The Simple Guide to Facebook Remarketing
You visit a store online and for the next several weeks you feel like you’re being followed. The shoes you were interested in keep showing up everywhere. You see different versions of the ads and see new offers as time goes by. Congratulations. You’re in a remarketing funnel.
What is Facebook Remarketing?
If you have a site online, remarketing is arguably one of the most important and valuable paid strategies available. It’s also one of the cheapest on Facebook. When you have the Facebook Pixel installed on your site, any user that visits will get tagged based on the actions they take. These actions can be anything from a simple page view to more valuable ones like purchases or leads. In Facebook Ads Manager, you then would have custom audiences lists that contain these users and show them certain ads based on those actions they have or haven’t taken.
Here’s an example:
If you visit our Facebook Ads That Convert gig but leave the site without purchasing, we’re going to send you several reminders of our services over different time intervals. For the first 4 days, all site visitors will see this static ad in almost all Facebook and Instagram placements. If you fail to purchase anything within that time period, we’re going to show you something else between the 7th and 14th day that you visited our site, but only if you “viewed content”.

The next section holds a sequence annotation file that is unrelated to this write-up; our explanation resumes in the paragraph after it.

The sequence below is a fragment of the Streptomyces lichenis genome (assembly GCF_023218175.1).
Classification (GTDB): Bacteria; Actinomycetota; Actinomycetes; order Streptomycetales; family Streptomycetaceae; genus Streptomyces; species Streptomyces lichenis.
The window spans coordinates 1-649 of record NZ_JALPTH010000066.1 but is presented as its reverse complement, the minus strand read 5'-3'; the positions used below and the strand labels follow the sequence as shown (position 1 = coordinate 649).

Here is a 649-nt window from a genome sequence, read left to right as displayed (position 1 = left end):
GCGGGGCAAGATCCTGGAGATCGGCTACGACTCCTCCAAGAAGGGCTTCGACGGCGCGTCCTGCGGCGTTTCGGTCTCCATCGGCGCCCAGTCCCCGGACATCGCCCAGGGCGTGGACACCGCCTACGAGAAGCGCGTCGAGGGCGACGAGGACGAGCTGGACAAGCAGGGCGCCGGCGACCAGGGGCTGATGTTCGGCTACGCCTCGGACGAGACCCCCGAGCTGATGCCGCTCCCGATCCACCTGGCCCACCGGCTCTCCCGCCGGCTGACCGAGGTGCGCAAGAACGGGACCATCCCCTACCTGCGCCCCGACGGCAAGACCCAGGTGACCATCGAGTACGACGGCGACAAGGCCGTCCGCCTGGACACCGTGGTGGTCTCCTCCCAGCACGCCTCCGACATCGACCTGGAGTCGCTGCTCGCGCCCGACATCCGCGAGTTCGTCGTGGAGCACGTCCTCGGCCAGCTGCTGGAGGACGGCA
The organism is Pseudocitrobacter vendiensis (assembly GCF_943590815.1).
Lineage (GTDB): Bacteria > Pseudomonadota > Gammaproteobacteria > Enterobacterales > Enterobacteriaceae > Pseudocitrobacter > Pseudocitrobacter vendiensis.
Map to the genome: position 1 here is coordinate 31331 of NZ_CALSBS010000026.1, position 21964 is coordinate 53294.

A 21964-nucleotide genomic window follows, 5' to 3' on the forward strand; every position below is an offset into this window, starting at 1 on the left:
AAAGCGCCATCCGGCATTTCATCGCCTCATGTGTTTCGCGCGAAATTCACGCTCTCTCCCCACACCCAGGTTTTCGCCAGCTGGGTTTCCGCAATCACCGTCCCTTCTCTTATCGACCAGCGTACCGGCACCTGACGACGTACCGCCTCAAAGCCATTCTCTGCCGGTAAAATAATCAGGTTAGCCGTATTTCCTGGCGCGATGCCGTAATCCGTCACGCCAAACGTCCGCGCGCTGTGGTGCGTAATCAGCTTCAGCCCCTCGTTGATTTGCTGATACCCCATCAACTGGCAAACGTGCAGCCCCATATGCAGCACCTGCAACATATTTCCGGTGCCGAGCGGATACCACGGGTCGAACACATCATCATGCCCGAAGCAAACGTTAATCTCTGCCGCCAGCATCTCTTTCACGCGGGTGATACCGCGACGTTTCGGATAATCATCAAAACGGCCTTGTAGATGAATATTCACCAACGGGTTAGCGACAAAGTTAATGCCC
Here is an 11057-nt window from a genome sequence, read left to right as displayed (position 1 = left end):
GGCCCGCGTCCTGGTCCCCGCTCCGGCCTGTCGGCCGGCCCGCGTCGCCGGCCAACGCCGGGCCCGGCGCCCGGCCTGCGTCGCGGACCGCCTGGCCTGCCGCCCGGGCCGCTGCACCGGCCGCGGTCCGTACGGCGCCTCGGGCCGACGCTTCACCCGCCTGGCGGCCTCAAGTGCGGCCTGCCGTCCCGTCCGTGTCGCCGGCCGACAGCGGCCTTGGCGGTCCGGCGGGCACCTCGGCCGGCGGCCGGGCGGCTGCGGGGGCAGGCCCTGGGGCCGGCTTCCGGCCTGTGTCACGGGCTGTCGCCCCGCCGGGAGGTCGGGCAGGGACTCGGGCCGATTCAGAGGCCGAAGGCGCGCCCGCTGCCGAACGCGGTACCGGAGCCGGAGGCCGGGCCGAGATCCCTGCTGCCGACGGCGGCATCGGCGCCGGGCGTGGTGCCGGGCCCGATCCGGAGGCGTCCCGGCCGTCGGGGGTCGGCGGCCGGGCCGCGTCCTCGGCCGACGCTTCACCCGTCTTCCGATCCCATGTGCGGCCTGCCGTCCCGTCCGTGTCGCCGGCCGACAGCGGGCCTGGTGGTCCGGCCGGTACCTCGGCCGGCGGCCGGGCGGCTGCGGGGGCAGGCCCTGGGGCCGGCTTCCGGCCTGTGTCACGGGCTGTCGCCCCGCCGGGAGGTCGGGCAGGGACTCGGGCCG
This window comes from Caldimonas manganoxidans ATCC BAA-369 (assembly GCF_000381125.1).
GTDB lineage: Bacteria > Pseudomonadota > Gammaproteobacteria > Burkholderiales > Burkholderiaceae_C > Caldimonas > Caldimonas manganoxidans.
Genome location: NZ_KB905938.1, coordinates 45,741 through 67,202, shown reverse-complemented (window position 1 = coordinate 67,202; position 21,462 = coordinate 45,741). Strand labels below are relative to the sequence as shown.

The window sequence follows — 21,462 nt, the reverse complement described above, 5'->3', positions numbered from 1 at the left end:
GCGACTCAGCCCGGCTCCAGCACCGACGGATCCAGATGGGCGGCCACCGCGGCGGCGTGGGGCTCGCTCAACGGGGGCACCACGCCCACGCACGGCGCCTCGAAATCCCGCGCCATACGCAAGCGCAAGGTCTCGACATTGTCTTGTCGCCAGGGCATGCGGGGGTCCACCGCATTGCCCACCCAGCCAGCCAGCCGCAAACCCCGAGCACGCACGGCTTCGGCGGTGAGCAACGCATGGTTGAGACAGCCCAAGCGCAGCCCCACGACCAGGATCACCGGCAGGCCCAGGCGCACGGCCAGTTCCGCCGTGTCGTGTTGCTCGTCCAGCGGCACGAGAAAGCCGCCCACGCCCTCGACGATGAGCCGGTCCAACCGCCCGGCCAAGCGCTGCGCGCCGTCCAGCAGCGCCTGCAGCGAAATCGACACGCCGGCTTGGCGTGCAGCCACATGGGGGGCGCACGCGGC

Every site or store’s setup is going to be a little different, but the ultimate goal with Facebook remarketing is to keep reminding someone that showed interest in hopes of getting the outcome we all seek, purchases or leads. Rather than just provide you a dictionary of terms, we’re going to give you our exact recommendations for setting up remarketing.
Like mentioned before, everyone’s setup will need to be tailored. This will give you a good base to start with if you are feeling lost or have failed to see any results in the past. Let’s get to work.